When you are attempting to accelerate a lean turnaround or for that matter any implementation, the first item on your list should be to stop running on overload. Remember, it’s not a matter of time but rather a matter of priorities. Define your goals and needs correctly, and create realistic completion dates as well as clear-cut plans. Time will take care of itself. Running by the seat of your pants creates numerous project breakdowns and a constant firefighting effort that will propagate throughout the organization.
A lean transformation in your company may be the best way to create the scenario you need for success. You need to instill processes and culture, manage events, and work at warp speed. Lean has a structure that is well-defined — a proven commodity that you can follow in a step-by-step basis. Don’t let poor planning be your downfall.
Lean is about people. The culture you need to develop is about bringing the decision down to the individual level. This is an important part of working at warp speed. It will also readily identify those who are not on the team and not willing to make the commitments that you need to survive. People who don’t care will not commit. On-boarding is extremely important in a turnaround, and working at warp speed will only magnify those who are not committed.
The lean tools of current state, value stream and future state mapping, along with the metrics you determine, will provide the realistic guidelines you need to stop the constant firefighting and running on overload. Using these tools will also identify your customer needs and eliminate waste within your organization quickly and efficiently.
Holding regular kaizen events that are well-structured will actually reduce the amount of meetings needed and provide clarity to the entire organization. So many times when firefighting is taking place, there seems to be a constant flow of meetings that accomplish nothing. A kaizen event incorporating the lean principles of continuous improvement creates the feeling that there is always room for improvement. Meetings gain a much higher level of importance.
Lean will produce higher quality, reduce waste and generate greater efficiencies. As a result, improved profitability will be achieved. This sounds like a pretty good formula for a turnaround. Can it be done quick enough to survive?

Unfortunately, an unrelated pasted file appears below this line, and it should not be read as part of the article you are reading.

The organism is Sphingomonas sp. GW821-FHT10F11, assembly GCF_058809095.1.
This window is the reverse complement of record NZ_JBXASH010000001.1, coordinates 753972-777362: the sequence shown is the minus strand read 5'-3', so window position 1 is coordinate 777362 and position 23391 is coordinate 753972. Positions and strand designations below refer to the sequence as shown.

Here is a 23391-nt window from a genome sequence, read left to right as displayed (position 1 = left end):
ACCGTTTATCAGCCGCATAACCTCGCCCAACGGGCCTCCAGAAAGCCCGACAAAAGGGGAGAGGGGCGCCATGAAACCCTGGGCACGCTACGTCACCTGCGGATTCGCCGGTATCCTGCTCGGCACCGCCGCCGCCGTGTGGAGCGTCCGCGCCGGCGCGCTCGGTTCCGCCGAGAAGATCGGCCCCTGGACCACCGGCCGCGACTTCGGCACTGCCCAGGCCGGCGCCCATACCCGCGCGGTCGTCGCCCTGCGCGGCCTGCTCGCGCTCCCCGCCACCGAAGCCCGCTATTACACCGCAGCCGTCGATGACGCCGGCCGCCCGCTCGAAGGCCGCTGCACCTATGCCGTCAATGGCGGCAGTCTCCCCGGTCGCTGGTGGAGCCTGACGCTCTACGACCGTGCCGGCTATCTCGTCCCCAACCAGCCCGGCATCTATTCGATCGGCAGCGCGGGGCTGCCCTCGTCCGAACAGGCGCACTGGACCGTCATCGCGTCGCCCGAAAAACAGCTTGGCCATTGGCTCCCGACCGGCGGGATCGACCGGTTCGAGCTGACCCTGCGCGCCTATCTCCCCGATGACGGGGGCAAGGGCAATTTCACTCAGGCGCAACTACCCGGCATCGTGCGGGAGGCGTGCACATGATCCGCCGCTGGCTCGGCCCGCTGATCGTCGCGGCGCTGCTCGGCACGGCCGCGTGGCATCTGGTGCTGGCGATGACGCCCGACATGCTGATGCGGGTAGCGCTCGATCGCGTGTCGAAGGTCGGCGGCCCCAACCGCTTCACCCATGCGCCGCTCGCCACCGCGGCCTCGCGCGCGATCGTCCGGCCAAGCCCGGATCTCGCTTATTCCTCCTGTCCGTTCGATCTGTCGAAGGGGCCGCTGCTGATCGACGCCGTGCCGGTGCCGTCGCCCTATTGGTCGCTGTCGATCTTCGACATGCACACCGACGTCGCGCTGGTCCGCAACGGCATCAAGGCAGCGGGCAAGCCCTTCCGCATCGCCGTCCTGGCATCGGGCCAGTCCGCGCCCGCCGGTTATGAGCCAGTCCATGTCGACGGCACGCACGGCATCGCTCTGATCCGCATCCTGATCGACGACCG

The way you accelerate any process is to do things concurrently, so segment your business and employ the lean principles as identified above in each of them. Use the four key areas of the balanced scorecard as a guideline for segmentation in a small business:
1) Financial: How do we look to shareholders? (Include bankers, vendors, etc.)
2) Customers: How do customers see us? (Sales and marketing)
3) Internal Process: What must we excel at? (Operations)
4) Innovation and Learning: Can we continue to improve and create value? (Training)
Theoretically, utilizing these four areas and the tools described above should allow you to accelerate your turnaround four times faster. There are a couple of keys to this type of deployment:
First, create a balanced scorecard for the organization in order to provide clarity. I use the one-page business plan as my tool of choice, and I would utilize it for each segment that is created.
Second, training is extremely important but seldom incorporated in a turnaround. The reason most often given is that there’s not enough time or money. However, without the skillset to drive decision-making downward in the organization, much of what you are trying to accomplish will fail. Think of the adage that you must give in order to get.
Finally, lean experience is another critical factor. Few people have ever experienced a turnaround or the amount of slowness in the economy that we are experiencing now. It will be much easier to find a lean practitioner or consultant. This person or organization must participate with each of the segments to ensure that the overall objectives are compatible. In the beginning, there will be quite a bit of involvement. Soon, that participation will be reduced to training and the kaizen events.
Lean transformation can be done very effectively and efficiently. I did not even touch on the tools of 5-S and numerous others that can effectively reduce vast amounts of waste. If you were in this situation, what tools would you use?